There are books - called "flute tutors" - that would help. Tune a Day Flute is a little out-dated these days and most flute teachers would look down their noses at it, but it does take you along in easy stages and gives you the fingerings you require at each stage. It will probably give advice about getting into the higher register too. Naturally it uses conventional music notation, but reading music is really not difficult - start at the beginning of the book, do a little at a time and be patient and you'll soon get the hang of it.
Finally, have a look at The Woodwind Fingering Guide, a beautifully-designed site that provides fingering charts for all woodwind instruments. This will be a big help although it won't tell you what to do about your embouchure.
Q. I have a very old cello which I am told is worth quite a lot of money. How do I go about selling it? (I am in the USA)
If I were you, I would try to get in touch with one or two string players from the major orchestras in your state. Good string players need good string instruments, and they need good dealers to buy them from. So if you were able to find websites of your local orchestras on the net (I did this recently and found eight professional orchestras with websites in one state) and contact them, they might be able to come up with a name or two. Your local university music department might be able to do the same. In this country (and I presume the US is the same) musicians tend to know each other and gossip a lot - if you can get to one, you'll probably get to them all!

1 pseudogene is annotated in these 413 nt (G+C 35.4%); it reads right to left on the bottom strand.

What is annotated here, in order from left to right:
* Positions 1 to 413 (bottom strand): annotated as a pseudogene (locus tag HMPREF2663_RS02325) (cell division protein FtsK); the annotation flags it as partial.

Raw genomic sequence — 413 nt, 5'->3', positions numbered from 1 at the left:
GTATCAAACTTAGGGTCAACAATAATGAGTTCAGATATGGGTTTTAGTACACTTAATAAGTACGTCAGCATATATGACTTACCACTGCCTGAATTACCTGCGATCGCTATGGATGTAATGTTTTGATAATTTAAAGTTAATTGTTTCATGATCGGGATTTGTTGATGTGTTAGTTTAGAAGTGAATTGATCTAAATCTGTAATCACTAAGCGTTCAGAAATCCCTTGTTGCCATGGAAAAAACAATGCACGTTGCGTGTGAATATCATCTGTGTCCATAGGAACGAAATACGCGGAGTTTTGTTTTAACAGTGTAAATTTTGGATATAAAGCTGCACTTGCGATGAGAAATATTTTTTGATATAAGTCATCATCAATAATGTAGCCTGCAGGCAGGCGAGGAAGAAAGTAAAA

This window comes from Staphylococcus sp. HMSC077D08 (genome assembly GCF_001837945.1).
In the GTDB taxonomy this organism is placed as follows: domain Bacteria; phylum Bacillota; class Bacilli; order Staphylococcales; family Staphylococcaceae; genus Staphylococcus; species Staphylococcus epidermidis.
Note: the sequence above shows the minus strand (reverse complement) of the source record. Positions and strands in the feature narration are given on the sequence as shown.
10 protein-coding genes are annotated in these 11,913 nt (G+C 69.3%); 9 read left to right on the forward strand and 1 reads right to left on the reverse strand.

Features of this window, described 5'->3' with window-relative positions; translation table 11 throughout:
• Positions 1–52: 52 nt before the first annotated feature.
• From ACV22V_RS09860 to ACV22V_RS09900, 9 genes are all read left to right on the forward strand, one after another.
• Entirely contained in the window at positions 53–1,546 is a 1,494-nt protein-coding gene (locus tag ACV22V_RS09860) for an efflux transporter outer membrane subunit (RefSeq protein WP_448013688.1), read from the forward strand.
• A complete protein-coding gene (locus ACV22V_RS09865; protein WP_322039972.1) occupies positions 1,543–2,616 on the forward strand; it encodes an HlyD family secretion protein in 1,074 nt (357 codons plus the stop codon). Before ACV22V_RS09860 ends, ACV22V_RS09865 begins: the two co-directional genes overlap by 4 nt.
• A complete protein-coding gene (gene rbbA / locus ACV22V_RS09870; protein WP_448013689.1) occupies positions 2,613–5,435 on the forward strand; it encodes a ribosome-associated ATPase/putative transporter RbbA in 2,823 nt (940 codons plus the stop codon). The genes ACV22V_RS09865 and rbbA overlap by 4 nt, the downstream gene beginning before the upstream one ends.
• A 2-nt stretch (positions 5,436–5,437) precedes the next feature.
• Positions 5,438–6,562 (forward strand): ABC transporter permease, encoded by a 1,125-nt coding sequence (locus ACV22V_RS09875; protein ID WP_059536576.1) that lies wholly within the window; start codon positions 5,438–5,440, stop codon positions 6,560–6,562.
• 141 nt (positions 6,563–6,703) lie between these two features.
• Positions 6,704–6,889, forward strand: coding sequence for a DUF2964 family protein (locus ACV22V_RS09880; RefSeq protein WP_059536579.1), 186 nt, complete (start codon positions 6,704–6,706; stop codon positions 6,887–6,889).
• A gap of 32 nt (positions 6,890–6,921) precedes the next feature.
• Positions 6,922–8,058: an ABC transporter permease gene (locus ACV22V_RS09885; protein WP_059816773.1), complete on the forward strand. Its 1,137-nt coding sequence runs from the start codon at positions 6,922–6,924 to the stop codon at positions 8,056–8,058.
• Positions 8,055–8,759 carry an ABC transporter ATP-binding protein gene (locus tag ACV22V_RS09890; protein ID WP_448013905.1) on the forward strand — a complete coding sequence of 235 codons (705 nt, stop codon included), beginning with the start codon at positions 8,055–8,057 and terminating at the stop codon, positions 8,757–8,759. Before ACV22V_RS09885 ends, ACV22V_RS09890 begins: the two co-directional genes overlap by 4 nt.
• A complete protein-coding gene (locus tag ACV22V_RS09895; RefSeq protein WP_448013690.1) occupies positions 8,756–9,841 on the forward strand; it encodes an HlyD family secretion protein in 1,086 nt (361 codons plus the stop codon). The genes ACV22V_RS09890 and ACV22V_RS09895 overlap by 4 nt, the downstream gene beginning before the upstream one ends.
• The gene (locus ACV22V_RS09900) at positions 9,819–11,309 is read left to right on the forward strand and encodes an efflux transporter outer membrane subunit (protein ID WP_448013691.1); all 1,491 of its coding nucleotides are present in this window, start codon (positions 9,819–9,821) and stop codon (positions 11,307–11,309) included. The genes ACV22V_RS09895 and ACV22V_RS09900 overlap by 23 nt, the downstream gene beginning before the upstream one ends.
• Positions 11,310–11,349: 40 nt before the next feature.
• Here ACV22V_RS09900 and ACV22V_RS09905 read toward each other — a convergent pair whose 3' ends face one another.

One further suggestion - if you write or phone or email any of these people and say "I've got a cello for sale, are you interested?" they'll run a mile. If you say "I'm urgently trying to contact a dealer in fine orchestral string instruments" they'll be more sympathetic. People who deal in high quality old instruments use the words "fine violins" or "fine cellos" a lot to distinguish themselves from ordinary music shops. Don't look for a 'cello dealer - they're very rare indeed - most violin dealers will deal in cellos too.
(Postscript: I heard from this lady again a few weeks later. She followed my advice to the letter, found a buyer without difficulty and got a very good price, too. Score one for Pay the Piper!)




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Copyright © David Bramhall 2002